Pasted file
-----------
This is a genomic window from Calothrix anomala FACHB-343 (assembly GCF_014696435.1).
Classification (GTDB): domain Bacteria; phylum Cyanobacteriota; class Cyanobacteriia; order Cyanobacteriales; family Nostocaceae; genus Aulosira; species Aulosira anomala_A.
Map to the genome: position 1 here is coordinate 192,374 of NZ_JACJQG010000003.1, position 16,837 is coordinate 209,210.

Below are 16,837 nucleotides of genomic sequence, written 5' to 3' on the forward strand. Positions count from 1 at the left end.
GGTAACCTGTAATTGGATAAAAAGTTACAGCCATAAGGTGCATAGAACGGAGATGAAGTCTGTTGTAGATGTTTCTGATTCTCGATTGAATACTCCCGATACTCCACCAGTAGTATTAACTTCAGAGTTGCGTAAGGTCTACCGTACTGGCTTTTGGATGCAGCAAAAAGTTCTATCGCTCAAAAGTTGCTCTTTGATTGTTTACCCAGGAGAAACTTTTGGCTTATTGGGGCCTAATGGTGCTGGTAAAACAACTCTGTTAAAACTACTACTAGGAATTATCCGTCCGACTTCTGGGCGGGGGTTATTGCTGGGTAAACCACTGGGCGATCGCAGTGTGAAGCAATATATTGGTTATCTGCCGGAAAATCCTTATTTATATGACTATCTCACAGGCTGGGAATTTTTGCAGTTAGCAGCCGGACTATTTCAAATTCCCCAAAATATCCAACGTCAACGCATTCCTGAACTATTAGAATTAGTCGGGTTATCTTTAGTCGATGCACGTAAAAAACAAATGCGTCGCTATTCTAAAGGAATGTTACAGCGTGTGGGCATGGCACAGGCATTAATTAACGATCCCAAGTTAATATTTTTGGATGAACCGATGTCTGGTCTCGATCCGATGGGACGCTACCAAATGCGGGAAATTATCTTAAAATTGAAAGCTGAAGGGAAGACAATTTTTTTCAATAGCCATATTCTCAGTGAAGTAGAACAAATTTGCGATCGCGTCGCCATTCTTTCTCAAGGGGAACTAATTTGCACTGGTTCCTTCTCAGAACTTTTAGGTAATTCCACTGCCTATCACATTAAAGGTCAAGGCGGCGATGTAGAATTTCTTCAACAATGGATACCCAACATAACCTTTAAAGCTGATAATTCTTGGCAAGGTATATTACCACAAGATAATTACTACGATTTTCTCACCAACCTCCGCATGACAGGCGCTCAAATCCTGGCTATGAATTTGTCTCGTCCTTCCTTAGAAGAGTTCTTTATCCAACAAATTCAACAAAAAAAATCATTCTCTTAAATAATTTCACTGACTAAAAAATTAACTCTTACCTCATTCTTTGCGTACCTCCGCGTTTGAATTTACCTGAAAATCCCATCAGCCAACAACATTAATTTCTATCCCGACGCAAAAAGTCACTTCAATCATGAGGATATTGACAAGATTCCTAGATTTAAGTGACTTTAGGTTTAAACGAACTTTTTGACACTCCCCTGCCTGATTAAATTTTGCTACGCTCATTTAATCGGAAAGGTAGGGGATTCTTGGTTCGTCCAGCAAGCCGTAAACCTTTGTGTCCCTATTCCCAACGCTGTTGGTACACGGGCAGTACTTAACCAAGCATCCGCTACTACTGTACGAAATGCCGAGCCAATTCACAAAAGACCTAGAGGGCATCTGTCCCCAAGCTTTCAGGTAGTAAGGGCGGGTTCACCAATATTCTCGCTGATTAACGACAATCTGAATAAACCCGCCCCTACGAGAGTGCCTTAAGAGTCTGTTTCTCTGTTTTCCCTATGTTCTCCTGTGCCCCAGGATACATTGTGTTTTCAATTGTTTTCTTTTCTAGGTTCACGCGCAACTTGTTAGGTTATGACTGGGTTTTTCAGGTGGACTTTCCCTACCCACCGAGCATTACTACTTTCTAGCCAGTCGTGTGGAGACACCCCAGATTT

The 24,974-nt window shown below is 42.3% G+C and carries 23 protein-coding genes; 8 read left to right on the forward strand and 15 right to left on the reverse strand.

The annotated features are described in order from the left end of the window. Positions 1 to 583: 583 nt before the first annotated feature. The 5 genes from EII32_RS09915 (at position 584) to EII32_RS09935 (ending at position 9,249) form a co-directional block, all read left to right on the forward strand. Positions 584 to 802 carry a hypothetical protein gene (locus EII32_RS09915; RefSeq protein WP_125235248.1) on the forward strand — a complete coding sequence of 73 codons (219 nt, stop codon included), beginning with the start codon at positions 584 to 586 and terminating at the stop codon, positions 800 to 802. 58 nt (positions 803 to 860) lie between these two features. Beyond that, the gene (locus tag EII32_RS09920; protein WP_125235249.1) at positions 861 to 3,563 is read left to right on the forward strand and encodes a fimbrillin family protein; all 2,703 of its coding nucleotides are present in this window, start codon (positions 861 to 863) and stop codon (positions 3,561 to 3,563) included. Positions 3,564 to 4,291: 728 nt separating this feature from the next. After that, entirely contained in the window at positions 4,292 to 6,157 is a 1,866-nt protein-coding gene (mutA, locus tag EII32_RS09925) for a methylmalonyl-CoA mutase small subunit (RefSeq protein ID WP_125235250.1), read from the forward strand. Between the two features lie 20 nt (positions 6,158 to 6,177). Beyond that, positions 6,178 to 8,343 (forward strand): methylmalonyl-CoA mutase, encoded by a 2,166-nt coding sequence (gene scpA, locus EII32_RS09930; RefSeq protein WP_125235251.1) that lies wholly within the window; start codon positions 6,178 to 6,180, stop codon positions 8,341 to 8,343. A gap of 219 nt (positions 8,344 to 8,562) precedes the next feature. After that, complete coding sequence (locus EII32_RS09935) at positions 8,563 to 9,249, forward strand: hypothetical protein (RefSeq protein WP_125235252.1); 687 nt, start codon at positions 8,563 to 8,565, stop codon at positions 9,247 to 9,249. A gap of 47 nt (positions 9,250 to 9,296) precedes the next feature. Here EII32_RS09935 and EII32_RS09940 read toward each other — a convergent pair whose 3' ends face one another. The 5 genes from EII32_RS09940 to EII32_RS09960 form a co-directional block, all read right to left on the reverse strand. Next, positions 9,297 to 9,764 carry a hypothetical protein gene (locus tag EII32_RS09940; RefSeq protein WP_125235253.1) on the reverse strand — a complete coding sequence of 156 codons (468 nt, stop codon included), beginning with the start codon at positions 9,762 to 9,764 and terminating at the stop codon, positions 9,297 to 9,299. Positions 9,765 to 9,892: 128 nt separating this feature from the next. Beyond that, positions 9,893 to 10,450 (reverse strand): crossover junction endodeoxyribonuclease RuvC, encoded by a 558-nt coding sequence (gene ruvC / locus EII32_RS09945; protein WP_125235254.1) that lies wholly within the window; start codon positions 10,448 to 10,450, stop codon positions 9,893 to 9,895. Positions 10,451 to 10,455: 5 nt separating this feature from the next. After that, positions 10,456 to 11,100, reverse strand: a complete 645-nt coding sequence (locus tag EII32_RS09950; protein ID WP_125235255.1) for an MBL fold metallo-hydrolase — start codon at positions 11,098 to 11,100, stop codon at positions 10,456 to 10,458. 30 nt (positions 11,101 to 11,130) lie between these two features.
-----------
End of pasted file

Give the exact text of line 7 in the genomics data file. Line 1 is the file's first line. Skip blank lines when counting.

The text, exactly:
The annotated features are described in order from the left end of the window. Positions 1 to 583: 583 nt before the first annotated feature. The 5 genes from EII32_RS09915 (at position 584) to EII32_RS09935 (ending at position 9,249) form a co-directional block, all read left to right on the forward strand. Positions 584 to 802 carry a hypothetical protein gene (locus EII32_RS09915; RefSeq protein WP_125235248.1) on the forward strand — a complete coding sequence of 73 codons (219 nt, stop codon included), beginning with the start codon at positions 584 to 586 and terminating at the stop codon, positions 800 to 802. 58 nt (positions 803 to 860) lie between these two features. Beyond that, the gene (locus tag EII32_RS09920; protein WP_125235249.1) at positions 861 to 3,563 is read left to right on the forward strand and encodes a fimbrillin family protein; all 2,703 of its coding nucleotides are present in this window, start codon (positions 861 to 863) and stop codon (positions 3,561 to 3,563) included. Positions 3,564 to 4,291: 728 nt separating this feature from the next. After that, entirely contained in the window at positions 4,292 to 6,157 is a 1,866-nt protein-coding gene (mutA, locus tag EII32_RS09925) for a methylmalonyl-CoA mutase small subunit (RefSeq protein ID WP_125235250.1), read from the forward strand. Between the two features lie 20 nt (positions 6,158 to 6,177). Beyond that, positions 6,178 to 8,343 (forward strand): methylmalonyl-CoA mutase, encoded by a 2,166-nt coding sequence (gene scpA, locus EII32_RS09930; RefSeq protein WP_125235251.1) that lies wholly within the window; start codon positions 6,178 to 6,180, stop codon positions 8,341 to 8,343. A gap of 219 nt (positions 8,344 to 8,562) precedes the next feature. After that, complete coding sequence (locus EII32_RS09935) at positions 8,563 to 9,249, forward strand: hypothetical protein (RefSeq protein WP_125235252.1); 687 nt, start codon at positions 8,563 to 8,565, stop codon at positions 9,247 to 9,249. A gap of 47 nt (positions 9,250 to 9,296) precedes the next feature. Here EII32_RS09935 and EII32_RS09940 read toward each other — a convergent pair whose 3' ends face one another. The 5 genes from EII32_RS09940 to EII32_RS09960 form a co-directional block, all read right to left on the reverse strand. Next, positions 9,297 to 9,764 carry a hypothetical protein gene (locus tag EII32_RS09940; RefSeq protein WP_125235253.1) on the reverse strand — a complete coding sequence of 156 codons (468 nt, stop codon included), beginning with the start codon at positions 9,762 to 9,764 and terminating at the stop codon, positions 9,297 to 9,299. Positions 9,765 to 9,892: 128 nt separating this feature from the next. Beyond that, positions 9,893 to 10,450 (reverse strand): crossover junction endodeoxyribonuclease RuvC, encoded by a 558-nt coding sequence (gene ruvC / locus EII32_RS09945; protein WP_125235254.1) that lies wholly within the window; start codon positions 10,448 to 10,450, stop codon positions 9,893 to 9,895. Positions 10,451 to 10,455: 5 nt separating this feature from the next. After that, positions 10,456 to 11,100, reverse strand: a complete 645-nt coding sequence (locus tag EII32_RS09950; protein ID WP_125235255.1) for an MBL fold metallo-hydrolase — start codon at positions 11,098 to 11,100, stop codon at positions 10,456 to 10,458. 30 nt (positions 11,101 to 11,130) lie between these two features.